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Endocrinology of the menopause and hormone replacement therapy 

Endocrinology of the menopause and hormone replacement therapy
Chapter:
Endocrinology of the menopause and hormone replacement therapy
Author(s):

Henry G. Burger

and Helena J. Teede

DOI:
10.1093/med/9780199235292.003.0116
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date: 18 June 2019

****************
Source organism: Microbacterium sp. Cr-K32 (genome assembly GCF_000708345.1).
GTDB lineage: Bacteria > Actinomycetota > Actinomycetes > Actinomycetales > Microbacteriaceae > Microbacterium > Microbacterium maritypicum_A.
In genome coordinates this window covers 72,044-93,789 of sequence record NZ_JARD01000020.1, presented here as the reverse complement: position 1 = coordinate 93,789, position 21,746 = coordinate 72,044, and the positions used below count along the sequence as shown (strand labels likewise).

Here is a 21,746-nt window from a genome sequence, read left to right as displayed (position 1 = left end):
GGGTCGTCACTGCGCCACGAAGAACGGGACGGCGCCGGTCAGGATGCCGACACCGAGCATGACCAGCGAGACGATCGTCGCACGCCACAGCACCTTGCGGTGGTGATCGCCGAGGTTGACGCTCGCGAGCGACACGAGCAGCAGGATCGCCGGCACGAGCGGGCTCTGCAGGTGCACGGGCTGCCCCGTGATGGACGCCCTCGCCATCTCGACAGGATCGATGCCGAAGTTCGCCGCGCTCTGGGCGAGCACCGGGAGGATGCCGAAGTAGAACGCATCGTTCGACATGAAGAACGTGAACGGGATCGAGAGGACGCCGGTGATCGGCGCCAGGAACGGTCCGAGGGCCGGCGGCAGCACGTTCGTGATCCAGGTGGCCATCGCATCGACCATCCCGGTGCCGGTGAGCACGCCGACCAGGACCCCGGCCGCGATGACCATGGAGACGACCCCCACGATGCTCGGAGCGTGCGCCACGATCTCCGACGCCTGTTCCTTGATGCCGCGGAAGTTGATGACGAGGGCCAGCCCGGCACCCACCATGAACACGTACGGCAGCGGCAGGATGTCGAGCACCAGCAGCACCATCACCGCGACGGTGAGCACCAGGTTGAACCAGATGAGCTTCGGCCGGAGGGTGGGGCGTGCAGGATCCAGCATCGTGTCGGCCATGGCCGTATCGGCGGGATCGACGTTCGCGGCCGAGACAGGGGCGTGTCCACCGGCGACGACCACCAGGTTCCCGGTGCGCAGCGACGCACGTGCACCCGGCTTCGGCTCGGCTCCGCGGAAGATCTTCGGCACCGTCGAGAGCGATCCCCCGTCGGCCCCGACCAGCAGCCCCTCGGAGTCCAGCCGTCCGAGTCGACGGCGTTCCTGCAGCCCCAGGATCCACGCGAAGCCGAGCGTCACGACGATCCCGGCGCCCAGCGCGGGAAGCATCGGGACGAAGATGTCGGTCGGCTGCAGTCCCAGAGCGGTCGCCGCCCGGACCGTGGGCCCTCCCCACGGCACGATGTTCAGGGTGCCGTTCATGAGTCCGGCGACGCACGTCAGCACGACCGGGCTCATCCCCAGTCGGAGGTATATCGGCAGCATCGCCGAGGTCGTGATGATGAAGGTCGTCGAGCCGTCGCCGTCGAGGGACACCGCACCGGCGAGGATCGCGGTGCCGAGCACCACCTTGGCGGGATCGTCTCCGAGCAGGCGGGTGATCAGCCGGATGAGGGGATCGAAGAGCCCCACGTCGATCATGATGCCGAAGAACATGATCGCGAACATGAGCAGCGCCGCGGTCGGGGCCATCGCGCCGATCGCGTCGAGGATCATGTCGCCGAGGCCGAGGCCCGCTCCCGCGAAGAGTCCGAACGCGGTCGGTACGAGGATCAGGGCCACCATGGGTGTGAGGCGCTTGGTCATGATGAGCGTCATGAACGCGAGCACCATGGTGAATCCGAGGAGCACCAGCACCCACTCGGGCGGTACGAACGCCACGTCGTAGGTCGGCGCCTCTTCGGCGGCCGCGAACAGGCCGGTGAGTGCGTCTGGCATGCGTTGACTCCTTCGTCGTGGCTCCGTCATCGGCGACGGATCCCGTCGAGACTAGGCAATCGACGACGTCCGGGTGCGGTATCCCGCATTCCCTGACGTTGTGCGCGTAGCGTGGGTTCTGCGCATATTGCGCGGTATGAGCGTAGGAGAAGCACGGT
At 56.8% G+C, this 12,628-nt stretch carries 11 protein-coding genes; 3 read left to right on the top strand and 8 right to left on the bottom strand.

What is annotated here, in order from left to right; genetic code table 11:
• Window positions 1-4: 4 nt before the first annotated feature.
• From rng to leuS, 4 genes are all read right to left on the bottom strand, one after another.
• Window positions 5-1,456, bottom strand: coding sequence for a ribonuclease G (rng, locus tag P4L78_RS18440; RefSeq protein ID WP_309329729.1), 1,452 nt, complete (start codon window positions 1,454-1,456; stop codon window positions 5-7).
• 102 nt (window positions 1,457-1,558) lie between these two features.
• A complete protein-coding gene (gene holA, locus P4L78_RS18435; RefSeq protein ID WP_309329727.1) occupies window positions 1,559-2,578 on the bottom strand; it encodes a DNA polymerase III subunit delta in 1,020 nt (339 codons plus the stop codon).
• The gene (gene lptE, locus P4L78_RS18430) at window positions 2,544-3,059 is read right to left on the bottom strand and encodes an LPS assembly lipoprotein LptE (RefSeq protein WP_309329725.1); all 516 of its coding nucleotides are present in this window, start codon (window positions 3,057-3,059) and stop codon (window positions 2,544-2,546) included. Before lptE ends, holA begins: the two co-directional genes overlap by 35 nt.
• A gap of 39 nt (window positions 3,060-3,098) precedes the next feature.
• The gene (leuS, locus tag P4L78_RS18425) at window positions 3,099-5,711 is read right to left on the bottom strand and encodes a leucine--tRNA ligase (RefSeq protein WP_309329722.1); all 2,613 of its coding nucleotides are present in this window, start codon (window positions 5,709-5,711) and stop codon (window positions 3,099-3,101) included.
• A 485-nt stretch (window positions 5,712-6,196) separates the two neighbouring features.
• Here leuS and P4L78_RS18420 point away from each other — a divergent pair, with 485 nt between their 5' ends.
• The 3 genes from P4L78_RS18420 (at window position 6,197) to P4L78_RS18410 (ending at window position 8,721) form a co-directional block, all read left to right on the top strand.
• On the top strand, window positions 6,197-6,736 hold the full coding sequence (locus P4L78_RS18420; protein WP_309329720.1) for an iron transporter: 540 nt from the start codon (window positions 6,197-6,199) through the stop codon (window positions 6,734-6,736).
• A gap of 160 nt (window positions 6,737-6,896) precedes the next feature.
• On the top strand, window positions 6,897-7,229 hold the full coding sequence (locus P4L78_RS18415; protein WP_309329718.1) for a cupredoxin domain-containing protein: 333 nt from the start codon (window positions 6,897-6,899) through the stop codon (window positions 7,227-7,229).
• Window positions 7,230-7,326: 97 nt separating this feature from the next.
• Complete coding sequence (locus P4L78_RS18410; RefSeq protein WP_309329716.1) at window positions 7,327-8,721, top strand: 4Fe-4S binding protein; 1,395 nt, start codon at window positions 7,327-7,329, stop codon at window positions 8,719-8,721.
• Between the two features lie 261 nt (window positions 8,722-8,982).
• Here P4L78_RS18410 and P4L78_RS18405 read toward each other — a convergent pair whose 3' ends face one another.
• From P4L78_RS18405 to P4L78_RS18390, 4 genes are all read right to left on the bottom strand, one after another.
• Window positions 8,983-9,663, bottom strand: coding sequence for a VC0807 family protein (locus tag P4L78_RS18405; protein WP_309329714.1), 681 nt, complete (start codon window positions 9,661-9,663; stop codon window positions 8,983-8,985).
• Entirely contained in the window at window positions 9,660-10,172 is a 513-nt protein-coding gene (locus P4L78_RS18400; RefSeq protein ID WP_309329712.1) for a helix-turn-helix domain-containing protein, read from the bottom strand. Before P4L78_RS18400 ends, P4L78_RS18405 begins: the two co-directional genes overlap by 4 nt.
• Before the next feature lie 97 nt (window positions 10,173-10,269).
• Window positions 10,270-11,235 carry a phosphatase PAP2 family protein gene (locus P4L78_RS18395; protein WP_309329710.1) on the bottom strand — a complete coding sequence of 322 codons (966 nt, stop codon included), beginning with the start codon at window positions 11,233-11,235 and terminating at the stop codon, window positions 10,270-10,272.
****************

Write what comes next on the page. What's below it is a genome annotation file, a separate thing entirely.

A major endocrine function of the human ovary is the production of oestradiol, a hormone essential for the development of the secondary sex characteristics, for normal reproduction, and for the integrity of the cardiovascular, skeletal, and central nervous systems in particular. Oestradiol is a product of the granulosa cells, and hence its secretion is dependent largely on the presence of ovarian follicles. The number of those follicles falls steeply in the last 10 years or so of reproductive life (1), to approach zero at around the time of final menses (Fig. 10.1.2.1). This results in a profound decline in oestradiol production, to levels less than 10% of those observed during reproductive life. The question of whether the consequences of this decline are to be regarded as ‘natural,’ or as giving rise to a pathological state of oestrogen deficiency, is a controversial one. This chapter describes the endocrine changes which take place from the mid-reproductive years through to the postmenopausal years, and addresses the consequences of these changes and their possible prevention.

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